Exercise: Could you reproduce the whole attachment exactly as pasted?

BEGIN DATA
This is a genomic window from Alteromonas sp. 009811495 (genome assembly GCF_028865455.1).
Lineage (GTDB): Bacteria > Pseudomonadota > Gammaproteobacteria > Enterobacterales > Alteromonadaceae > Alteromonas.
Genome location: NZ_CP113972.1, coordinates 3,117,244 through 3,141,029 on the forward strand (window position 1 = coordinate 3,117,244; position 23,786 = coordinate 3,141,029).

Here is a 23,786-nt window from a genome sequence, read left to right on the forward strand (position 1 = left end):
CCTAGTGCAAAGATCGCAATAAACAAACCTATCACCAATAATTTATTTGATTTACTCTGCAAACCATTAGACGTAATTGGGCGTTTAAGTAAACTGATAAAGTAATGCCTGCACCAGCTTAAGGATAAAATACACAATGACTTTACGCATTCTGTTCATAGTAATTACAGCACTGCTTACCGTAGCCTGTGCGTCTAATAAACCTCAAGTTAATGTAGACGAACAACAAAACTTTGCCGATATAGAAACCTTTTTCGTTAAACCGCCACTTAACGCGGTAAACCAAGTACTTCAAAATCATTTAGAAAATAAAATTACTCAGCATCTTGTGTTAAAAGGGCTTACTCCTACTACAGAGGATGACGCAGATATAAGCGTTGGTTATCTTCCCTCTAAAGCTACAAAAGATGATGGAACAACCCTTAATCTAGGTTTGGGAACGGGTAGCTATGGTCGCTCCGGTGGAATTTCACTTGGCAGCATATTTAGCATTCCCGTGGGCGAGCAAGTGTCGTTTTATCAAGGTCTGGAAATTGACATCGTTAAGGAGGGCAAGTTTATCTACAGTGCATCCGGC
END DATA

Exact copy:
This is a genomic window from Alteromonas sp. 009811495 (genome assembly GCF_028865455.1).
Lineage (GTDB): Bacteria > Pseudomonadota > Gammaproteobacteria > Enterobacterales > Alteromonadaceae > Alteromonas.
Genome location: NZ_CP113972.1, coordinates 3,117,244 through 3,141,029 on the forward strand (window position 1 = coordinate 3,117,244; position 23,786 = coordinate 3,141,029).

Here is a 23,786-nt window from a genome sequence, read left to right on the forward strand (position 1 = left end):
CCTAGTGCAAAGATCGCAATAAACAAACCTATCACCAATAATTTATTTGATTTACTCTGCAAACCATTAGACGTAATTGGGCGTTTAAGTAAACTGATAAAGTAATGCCTGCACCAGCTTAAGGATAAAATACACAATGACTTTACGCATTCTGTTCATAGTAATTACAGCACTGCTTACCGTAGCCTGTGCGTCTAATAAACCTCAAGTTAATGTAGACGAACAACAAAACTTTGCCGATATAGAAACCTTTTTCGTTAAACCGCCACTTAACGCGGTAAACCAAGTACTTCAAAATCATTTAGAAAATAAAATTACTCAGCATCTTGTGTTAAAAGGGCTTACTCCTACTACAGAGGATGACGCAGATATAAGCGTTGGTTATCTTCCCTCTAAAGCTACAAAAGATGATGGAACAACCCTTAATCTAGGTTTGGGAACGGGTAGCTATGGTCGCTCCGGTGGAATTTCACTTGGCAGCATATTTAGCATTCCCGTGGGCGAGCAAGTGTCGTTTTATCAAGGTCTGGAAATTGACATCGTTAAGGAGGGCAAGTTTATCTACAGTGCATCCGGC